Photo: Screenshot Croatian TV 1980's

Photo: Screenshot
Croatian TV 1980’s

The last ten years of Tito’s rule (he died in 1980) showed alarming and visible signs that the economy was rotten and rotting and heading towards disintegration. Despite the pumping of huge amounts of foreign funds into the country, household income declined sharply in the second half of the 1970s. The annual inflation reached 40% and continued a steep upward trend that would have debilitating effects by late 1980’s (see further in this article). Despite the departure of over 1.1 million workers (or 20 percent of the workforce) to work abroad, the unemployment rate climbed from slightly below 7% to about 12% from 1970 to 1980. These were the giant alarm bells of deep recession but, sadly, were silenced by the communists who kept rotten state of economy away from the public and continued glorifying communism and socialism. The terrible state of the economy was masked particularly by foreign loans of epic proportions. It was usual to hear sighs of relief in the streets in early 1970’s that went like this: “Tito has returned from his trip abroad and brought new loans, all will be alright!”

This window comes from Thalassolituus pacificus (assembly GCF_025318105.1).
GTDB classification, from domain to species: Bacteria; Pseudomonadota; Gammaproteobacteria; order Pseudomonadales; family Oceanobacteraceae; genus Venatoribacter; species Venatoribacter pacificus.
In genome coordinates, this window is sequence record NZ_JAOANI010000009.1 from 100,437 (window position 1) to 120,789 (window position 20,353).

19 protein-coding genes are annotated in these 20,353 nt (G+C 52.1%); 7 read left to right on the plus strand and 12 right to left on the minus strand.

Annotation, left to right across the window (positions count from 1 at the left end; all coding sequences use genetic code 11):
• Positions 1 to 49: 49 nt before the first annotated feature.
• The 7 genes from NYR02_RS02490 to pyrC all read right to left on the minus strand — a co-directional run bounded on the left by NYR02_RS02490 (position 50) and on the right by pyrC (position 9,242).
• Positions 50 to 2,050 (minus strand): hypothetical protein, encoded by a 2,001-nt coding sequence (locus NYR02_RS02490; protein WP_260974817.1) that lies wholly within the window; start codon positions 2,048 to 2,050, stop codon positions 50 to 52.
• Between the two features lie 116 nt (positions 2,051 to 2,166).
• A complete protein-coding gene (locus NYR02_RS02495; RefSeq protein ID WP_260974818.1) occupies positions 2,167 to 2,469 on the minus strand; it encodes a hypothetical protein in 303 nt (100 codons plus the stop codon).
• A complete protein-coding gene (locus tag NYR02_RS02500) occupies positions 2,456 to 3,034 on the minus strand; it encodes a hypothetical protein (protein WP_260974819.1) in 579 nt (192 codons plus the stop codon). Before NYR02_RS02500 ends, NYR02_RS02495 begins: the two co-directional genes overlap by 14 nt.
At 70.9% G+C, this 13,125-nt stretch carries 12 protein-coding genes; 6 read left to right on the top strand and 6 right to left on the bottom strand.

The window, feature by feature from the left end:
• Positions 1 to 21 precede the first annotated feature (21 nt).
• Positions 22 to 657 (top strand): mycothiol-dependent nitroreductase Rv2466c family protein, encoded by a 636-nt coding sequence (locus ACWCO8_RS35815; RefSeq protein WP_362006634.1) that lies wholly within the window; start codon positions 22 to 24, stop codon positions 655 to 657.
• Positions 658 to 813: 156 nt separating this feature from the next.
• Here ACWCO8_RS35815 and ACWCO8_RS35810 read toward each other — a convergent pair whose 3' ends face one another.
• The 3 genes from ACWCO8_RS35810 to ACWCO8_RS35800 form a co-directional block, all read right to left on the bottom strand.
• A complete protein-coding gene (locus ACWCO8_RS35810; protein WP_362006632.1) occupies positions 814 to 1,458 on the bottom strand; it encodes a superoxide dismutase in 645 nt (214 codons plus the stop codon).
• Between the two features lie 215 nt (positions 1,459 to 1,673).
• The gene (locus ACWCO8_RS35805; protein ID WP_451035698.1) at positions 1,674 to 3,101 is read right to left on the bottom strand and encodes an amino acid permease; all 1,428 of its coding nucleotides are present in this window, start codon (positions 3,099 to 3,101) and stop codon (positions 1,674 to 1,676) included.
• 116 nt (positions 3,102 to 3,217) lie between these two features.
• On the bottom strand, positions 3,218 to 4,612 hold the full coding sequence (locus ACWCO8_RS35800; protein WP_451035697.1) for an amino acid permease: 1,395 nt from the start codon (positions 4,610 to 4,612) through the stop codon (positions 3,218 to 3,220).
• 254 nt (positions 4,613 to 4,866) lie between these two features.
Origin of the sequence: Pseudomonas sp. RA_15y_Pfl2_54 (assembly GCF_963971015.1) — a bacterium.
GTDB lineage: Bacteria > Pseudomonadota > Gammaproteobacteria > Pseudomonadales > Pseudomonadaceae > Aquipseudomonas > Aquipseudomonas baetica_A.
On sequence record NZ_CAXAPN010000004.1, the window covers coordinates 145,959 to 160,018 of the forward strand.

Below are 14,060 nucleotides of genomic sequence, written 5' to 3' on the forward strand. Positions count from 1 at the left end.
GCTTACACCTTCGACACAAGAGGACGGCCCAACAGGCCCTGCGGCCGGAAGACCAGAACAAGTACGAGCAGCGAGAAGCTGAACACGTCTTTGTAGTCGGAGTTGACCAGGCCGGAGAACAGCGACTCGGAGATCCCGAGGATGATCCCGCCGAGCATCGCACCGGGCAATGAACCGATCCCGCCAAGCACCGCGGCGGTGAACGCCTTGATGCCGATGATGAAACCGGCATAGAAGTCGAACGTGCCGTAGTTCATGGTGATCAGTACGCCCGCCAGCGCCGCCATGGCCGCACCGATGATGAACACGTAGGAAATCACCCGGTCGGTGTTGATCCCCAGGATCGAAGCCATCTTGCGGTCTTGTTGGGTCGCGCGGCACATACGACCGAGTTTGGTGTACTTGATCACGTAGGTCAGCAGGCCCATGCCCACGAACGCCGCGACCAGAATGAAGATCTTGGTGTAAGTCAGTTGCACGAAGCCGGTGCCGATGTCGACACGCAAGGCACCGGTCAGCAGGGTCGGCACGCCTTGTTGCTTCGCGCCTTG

Photo: Screenshot of Croatian TV in 1980's

Photo: Screenshot of
Croatian TV in 1980’s

In 1980 Tito was on his deathbed and still gave instructions as to how his Yugoslavia must be run after his death! Steep declines in economy tumbled about incessantly. Between 1979 and 1985 living standard in Croatia (and the rest of Yugoslavia) fell by 25%. Unemployment was on the rise. By mid-1984 a survey showed that 25% of families interviewed lived below poverty lines. In June of 1987 inflation was at 150% and rose in 1988 to 250% – and kept going up, according to Croatia TV News documentary made in late 1980’s . Runaway currency devaluation meant that by late 1980’s the Dinar had devalued by more than 1600%.

Photo" Screenshot Croatia TV 1980's

Photo” Screenshot
Croatia TV 1980’s